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Language, our primary tool of thought and perception, is at the heart of who we are as individuals. Languages are constantly changing, sometimes into entirely new varieties of speech, leading to subtle differences in how we present ourselves to others. This revealing account brings together eleven leading specialists from the fields of linguistics, anthropology, philosophy and psychology, to explore the fascinating relationship between language, culture, and social interaction. A range of major questions are discussed: How does language influence our perception of the world? How do new languages emerge? How do children learn to use language appropriately? What factors determine language choice in bi- and multilingual communities? How far does language contribute to the formation of our personalities? And finally, in what ways does language make us human? Language, Culture and Society will be essential reading for all those interested in language and its crucial role in our social lives.

The Handbook Of Linguistics

Author: Mark Aronoff
Publisher: John Wiley & Sons
ISBN: 1119072271
Size: 60.31 MB
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This second edition of The Handbook of Linguistics provides an updated and timely overview of the field of linguistics. The editor’s broad definition of the field ensures that the book may be read by those seeking a comprehensive introduction to the subject, but with little or no prior knowledge of the area. Building on the popular first edition, this new edition features new and revised content reflecting advances within the discipline. New chapters expand the already broad coverage of the Handbook to address and take account of key changes within the field in the intervening years. It explores: psycholinguistics, linguistic anthropology and ethnolinguistics, sociolinguistic theory, language variation and second language pedagogy. With contributions from a global team of leading linguists, this comprehensive and accessible volume is the ideal resource for those engaged in study and work within the dynamic field of linguistics.

Scientific Babel

Author: Michael D. Gordin
Publisher: University of Chicago Press
ISBN: 022600032X
Size: 68.58 MB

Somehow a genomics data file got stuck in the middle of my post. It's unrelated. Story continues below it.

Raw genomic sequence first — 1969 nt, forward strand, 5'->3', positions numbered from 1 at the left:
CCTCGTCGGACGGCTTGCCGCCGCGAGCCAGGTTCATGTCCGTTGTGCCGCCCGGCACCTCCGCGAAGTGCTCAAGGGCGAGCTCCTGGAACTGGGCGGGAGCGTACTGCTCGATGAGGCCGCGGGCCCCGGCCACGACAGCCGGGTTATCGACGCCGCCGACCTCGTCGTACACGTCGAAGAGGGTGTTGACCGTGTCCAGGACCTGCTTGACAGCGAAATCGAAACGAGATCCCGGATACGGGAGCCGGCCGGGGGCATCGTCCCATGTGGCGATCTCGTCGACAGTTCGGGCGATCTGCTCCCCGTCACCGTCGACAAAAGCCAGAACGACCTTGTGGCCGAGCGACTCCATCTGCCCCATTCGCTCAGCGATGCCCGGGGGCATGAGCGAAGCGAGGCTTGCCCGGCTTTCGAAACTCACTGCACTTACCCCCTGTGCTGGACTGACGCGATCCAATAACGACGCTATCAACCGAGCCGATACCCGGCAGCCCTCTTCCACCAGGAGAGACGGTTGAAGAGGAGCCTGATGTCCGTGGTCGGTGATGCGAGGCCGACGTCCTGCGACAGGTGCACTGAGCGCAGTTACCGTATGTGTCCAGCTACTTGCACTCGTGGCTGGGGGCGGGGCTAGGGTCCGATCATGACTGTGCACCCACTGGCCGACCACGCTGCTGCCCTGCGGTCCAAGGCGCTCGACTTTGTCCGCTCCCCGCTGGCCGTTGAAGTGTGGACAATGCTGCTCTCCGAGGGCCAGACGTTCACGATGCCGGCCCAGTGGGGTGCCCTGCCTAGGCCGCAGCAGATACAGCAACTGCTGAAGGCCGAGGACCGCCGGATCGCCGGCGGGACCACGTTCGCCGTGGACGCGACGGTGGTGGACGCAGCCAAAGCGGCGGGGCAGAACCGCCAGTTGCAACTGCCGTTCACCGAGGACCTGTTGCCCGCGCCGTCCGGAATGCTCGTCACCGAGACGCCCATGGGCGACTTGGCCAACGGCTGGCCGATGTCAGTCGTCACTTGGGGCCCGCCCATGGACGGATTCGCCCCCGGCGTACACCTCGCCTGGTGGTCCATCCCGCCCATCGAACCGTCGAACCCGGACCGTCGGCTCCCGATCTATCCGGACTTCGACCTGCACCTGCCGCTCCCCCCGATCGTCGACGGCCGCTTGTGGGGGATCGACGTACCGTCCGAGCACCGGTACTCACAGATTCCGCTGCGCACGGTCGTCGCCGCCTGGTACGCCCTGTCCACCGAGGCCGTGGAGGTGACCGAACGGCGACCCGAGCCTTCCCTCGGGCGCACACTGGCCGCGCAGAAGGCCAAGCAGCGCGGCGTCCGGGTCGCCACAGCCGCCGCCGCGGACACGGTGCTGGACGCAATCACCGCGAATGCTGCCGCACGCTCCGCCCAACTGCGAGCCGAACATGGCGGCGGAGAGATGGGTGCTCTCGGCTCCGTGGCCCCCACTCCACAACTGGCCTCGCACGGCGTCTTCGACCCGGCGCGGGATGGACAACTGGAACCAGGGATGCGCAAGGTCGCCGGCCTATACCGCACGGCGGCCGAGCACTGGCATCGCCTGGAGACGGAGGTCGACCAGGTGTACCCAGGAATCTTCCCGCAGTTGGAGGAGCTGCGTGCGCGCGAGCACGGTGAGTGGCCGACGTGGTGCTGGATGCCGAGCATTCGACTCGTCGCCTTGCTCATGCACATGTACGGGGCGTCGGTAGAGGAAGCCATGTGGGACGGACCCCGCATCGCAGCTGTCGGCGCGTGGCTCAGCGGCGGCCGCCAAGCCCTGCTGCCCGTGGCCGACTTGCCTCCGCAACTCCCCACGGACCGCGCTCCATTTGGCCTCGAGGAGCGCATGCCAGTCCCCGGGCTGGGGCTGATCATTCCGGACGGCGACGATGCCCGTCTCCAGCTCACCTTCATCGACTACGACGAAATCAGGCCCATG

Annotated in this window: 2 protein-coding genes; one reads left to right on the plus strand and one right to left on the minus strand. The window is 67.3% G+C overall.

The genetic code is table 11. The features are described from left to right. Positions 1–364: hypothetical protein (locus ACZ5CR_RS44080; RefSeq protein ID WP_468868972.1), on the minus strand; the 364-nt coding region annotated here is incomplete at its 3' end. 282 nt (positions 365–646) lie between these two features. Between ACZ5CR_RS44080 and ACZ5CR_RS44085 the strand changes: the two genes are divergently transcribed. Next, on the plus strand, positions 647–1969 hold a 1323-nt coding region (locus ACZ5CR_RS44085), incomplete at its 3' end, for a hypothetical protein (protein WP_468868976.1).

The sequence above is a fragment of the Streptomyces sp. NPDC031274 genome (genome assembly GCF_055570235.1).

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English is the language of science today. No matter which languages you know, if you want your work seen, studied, and cited, you need to publish in English. But that hasn’t always been the case. Though there was a time when Latin dominated the field, for centuries science has been a polyglot enterprise, conducted in a number of languages whose importance waxed and waned over time—until the rise of English in the twentieth century. So how did we get from there to here? How did French, German, Latin, Russian, and even Esperanto give way to English? And what can we reconstruct of the experience of doing science in the polyglot past? With Scientific Babel, Michael D. Gordin resurrects that lost world, in part through an ingenious mechanism: the pages of his highly readable narrative account teem with footnotes—not offering background information, but presenting quoted material in its original language. The result is stunning: as we read about the rise and fall of languages, driven by politics, war, economics, and institutions, we actually see it happen in the ever-changing web of multilingual examples. The history of science, and of English as its dominant language, comes to life, and brings with it a new understanding not only of the frictions generated by a scientific community that spoke in many often mutually unintelligible voices, but also of the possibilities of the polyglot, and the losses that the dominance of English entails. Few historians of science write as well as Gordin, and Scientific Babel reveals his incredible command of the literature, language, and intellectual essence of science past and present. No reader who takes this linguistic journey with him will be disappointed.

Language And Identity

Author: John Edwards
Publisher: Cambridge University Press
ISBN: 1139483285
Size: 13.34 MB
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The language we use forms an important part of our sense of who we are - of our identity. This book outlines the relationship between our identity as members of groups - ethnic, national, religious and gender - and the language varieties important to each group. What is a language? What is a dialect? Are there such things as language 'rights'? Must every national group have its own unique language? How have languages, large and small, been used to spread religious ideas? Why have particular religious and linguistic 'markers' been so central, singly or in combination, to the ways in which we think about ourselves and others? Using a rich variety of examples, the book highlights the linkages among languages, dialects and identities, with special attention given to religious, ethnic and national allegiances.